Meeks then broke his foot in the second game of the following season, returned to put up 20 points in the season finale, then played just two minutes of a four-game sweep at the hands of the Cleveland Cavaliers. He missed the first 19 games of the 2016-17 season, at this point as a member of the Orlando Magic, after having a second surgery on that foot, returned to play 24 games, dislocated his thumb and missed two months, then finished out the season with the team.

In total, that’s 99 games played (and just 10 starts) over the past three seasons, not including his two minutes of action in a postseason loss. The last time Meeks missed fewer than 20 games in a season, he was 26 years old. He is now 30.

Meeks’s injury history raises a similar question about how players respond to what is effectively a multi-year layoff. Meeks was a proven shooter when he was last healthy, but the last time he was fully healthy for an entire season, he was a) 26 and b) enjoying the best season of his career. Had he avoided injury, he may have continued his upward trajectory and became a fringe All-Star or if he would have regressed back to role-player status.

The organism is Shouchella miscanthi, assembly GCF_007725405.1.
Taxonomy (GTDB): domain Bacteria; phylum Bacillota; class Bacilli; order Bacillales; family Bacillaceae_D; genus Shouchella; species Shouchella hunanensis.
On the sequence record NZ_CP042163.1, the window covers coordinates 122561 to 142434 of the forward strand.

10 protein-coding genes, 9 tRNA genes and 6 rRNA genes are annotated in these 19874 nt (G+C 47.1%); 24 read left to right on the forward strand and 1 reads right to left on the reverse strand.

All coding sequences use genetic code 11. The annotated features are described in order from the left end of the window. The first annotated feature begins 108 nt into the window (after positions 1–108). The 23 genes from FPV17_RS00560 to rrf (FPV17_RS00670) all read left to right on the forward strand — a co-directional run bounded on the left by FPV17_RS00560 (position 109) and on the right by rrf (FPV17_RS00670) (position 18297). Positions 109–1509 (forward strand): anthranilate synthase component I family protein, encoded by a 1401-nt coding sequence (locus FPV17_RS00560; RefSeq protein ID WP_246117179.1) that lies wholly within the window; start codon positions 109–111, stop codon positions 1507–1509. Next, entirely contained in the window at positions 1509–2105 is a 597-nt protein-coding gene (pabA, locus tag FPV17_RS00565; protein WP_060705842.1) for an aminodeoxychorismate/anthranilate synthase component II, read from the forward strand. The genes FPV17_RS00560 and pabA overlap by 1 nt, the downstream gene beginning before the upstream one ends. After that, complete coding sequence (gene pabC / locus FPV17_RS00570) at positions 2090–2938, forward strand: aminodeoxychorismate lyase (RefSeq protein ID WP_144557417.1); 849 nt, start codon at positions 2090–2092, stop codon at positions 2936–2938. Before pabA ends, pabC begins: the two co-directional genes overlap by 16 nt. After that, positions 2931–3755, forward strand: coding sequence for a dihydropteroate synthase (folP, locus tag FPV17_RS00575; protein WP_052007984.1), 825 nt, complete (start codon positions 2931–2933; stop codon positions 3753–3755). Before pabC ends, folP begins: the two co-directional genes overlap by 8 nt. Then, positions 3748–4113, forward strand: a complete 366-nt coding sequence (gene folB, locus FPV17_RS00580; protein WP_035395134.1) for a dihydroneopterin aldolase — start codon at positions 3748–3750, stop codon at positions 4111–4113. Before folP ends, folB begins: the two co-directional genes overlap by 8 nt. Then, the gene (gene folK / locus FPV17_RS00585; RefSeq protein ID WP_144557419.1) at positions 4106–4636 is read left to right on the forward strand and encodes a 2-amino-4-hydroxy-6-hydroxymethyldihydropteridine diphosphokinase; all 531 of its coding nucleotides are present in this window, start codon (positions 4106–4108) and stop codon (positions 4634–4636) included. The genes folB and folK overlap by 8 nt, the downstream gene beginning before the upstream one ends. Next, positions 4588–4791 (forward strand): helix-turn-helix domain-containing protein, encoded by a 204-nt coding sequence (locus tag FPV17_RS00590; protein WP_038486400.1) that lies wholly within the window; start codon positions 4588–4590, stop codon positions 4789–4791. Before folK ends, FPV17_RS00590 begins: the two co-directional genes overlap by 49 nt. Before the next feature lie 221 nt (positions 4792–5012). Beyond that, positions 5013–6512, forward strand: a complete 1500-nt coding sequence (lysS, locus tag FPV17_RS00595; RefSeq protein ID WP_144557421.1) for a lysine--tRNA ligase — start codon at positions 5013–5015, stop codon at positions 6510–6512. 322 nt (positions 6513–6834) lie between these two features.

Peak Meeks

Let’s look at that 2013-14 season Meeks had with the Lakers. He had five games in which he scored 25 or more points, including a career-high 42.

He has topped the 25-point mark just once since (December 2014), and he had done so just four times prior to the 2013-14 season. Put another way, Meeks had five 25-point games in that one season, and five 25-point games in his other seven NBA seasons combined. Meeks had six games in his breakout season in which he drained at least five 3-pointers. In his other seven seasons combined, he has 14 such games, only one of which has come since 2014.

The 2013-14 season remains his high-water mark for points, rebounds, assists, total field goals made and attempted, 3-pointers made and attempted, and minutes. He started 70 games and appeared in 77 for the Lakers, who went 27-55 while Kobe Bryant and Steve Nash missed virtually the entire season.

Who He Is